Is bigger better? When it comes to the Motley Fool and its writing staff -- absolutely. When the Fool had just a handful of writers on hand and was stretched to cover even the tiniest fraction of news floating around the investing universe, a lot of stuff fell through the cracks.
But today, as our ranks swell and scores of talented analyst/writers take up the pen and share their unique insights with our readers, those cracks are closing up.
Mind you, I'm not counting myself among the ranks of our writers with actual talent. But with their advent on the Foolish staff, it's freed up more time for guys like me to do some crack-caulking.
So in today's column, I'd like to begin by filling in a particularly large fissure I've noticed -- a $33 billion company that has gone without coverage here for years.
Over the past two weeks, Honeywell's shares have rocketed 10% in value -- with a 3% gain tacked on just yesterday. Yet the company's earnings story doesn't seem to explain Honeywell's sudden popularity. Sales increased 10% in Q2 2005 against the company's Q2 2004 performance, but earnings plunged -- down 14% from the year-ago period.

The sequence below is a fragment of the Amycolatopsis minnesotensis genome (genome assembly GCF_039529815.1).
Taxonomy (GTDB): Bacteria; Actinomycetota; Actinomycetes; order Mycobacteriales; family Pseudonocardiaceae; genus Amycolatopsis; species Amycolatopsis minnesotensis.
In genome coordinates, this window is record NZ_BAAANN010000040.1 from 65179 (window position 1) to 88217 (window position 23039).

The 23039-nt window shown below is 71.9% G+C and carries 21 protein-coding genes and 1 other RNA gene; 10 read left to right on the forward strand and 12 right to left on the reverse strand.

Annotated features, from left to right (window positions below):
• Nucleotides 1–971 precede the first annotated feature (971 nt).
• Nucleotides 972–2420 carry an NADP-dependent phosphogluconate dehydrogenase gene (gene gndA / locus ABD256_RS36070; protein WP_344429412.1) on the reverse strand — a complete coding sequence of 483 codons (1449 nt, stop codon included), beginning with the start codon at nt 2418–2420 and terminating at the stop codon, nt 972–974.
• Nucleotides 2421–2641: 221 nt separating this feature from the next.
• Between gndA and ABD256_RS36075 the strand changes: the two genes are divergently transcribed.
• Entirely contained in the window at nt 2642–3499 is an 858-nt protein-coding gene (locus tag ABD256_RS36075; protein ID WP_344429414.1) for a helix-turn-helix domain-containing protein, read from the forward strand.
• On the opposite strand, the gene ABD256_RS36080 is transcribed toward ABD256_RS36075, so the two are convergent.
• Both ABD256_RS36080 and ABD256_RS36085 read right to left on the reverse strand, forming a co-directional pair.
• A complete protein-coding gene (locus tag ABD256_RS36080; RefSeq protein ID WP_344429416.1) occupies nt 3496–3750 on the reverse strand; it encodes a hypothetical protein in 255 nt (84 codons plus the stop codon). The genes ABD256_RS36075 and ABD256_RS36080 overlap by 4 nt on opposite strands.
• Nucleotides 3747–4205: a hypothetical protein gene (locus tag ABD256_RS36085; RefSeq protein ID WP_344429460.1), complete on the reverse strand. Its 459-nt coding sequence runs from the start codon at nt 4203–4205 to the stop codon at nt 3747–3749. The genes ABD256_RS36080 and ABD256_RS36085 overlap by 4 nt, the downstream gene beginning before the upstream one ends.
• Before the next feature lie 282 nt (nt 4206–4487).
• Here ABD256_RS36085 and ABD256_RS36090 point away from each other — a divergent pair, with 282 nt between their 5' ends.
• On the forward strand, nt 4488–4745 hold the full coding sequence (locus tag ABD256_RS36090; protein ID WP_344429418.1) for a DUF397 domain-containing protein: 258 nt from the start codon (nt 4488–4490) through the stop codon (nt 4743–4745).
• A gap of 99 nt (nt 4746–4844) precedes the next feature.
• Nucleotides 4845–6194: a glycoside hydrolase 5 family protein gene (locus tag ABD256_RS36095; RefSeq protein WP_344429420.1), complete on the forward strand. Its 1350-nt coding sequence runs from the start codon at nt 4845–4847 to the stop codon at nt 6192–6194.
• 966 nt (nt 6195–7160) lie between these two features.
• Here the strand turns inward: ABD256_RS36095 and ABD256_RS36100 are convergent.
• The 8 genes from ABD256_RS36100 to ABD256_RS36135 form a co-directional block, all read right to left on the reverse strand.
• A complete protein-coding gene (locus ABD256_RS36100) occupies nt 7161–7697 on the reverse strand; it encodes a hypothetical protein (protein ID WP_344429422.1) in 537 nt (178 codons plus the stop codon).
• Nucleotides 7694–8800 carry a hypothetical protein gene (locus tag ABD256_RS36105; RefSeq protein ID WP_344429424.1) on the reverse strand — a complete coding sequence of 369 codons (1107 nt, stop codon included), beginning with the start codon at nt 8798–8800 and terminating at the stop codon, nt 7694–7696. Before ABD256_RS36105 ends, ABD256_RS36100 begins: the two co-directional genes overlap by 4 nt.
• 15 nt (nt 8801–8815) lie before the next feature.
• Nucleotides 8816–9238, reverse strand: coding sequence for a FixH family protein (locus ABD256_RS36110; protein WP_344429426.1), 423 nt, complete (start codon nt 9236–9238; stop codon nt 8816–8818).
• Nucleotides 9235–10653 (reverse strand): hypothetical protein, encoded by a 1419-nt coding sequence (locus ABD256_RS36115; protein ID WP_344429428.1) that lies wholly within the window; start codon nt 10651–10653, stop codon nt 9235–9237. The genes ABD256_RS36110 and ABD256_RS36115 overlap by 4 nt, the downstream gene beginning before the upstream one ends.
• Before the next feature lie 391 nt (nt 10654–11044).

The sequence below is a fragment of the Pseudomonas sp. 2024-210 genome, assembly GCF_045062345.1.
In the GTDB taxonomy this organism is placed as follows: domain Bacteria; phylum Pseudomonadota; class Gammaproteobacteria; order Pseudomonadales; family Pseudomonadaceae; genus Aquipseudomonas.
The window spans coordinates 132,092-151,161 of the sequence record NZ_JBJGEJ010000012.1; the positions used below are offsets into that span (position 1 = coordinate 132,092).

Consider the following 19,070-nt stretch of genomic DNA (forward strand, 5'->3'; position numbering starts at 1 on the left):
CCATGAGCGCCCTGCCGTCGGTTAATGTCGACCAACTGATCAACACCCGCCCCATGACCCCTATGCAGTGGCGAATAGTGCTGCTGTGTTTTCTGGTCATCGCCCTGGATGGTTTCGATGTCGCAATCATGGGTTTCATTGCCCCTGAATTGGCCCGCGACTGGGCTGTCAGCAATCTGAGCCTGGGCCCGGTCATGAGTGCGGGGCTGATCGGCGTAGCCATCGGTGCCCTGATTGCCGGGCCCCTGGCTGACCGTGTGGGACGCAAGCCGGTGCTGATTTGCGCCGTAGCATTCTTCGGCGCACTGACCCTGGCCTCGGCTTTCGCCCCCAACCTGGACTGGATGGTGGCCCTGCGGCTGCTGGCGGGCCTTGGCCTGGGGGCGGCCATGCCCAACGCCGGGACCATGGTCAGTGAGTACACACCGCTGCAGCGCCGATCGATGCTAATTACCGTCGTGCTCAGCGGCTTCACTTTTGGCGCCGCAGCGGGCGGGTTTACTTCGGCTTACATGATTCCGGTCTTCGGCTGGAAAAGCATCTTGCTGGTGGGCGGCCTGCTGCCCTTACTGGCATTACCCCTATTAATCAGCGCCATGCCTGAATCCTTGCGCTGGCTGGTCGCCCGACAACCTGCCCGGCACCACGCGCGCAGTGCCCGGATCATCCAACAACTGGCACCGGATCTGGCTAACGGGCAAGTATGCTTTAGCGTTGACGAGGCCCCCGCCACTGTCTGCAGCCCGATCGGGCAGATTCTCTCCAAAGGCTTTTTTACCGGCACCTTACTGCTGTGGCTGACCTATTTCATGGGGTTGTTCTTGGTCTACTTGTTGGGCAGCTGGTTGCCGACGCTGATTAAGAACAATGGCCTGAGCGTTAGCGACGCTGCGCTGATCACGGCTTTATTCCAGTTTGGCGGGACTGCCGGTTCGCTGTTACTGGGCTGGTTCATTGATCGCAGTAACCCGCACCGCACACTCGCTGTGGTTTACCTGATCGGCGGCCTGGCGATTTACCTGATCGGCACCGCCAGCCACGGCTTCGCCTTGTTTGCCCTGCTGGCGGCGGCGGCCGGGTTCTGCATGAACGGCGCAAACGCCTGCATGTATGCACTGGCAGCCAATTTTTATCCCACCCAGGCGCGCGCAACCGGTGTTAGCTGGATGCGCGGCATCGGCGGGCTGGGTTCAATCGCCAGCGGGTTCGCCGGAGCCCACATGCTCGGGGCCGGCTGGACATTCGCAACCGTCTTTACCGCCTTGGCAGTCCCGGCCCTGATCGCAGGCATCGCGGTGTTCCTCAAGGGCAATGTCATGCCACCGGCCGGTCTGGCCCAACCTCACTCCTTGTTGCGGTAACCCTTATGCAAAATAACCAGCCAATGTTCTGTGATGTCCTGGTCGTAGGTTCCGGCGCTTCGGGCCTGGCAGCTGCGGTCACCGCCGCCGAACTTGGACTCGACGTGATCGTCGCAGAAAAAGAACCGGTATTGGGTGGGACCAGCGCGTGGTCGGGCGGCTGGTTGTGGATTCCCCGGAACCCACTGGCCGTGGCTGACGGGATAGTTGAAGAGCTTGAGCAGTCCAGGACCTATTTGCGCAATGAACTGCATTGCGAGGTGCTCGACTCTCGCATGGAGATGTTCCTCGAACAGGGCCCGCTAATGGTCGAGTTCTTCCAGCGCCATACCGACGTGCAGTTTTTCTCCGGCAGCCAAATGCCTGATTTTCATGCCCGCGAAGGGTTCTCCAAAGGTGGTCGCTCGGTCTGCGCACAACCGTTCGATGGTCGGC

That, however, is just the surface story. Underneath its unsightly crust of GAAP numbers, Honeywell is indeed a powerhouse of profits. The reason profits declined this quarter was that Honeywell, which does a tremendous amount of its work overseas, took advantage of a provision of the American Jobs Creation Act that allowed it to repatriate $2.7 billion worth of foreign-earned profits and pay a discounted tax bill thereon. It was a use-it-or-lose-it provision, and Honeywell made the smart choice of using it.
With the profits in question having already been earned and reported, they didn't show up on the company's Q2 report. But with the taxes only now being assessed, they did show up on the report -- and that hurt Honeywell's reported numbers. Had Honeywell not opted to repatriate its profits and pay discounted taxes on them this quarter, its profits would actually have risen 28% in comparison to the year-ago period (29% on a per-diluted-share basis).
Which shows once again why we at Fool.com spend so much time focusing on companies' free cash flow numbers, as opposed to the often (legally, and honestly) misleading numbers that appear through quirks in generally accepted accounting principles. When sales rise 10% and free cash flow rises 15% (as it did at Honeywell) but net profits decline, that's a good clue that the surface story isn't the only one you should be reading.
Fool contributor Rich Smith has no financial position in Honeywell.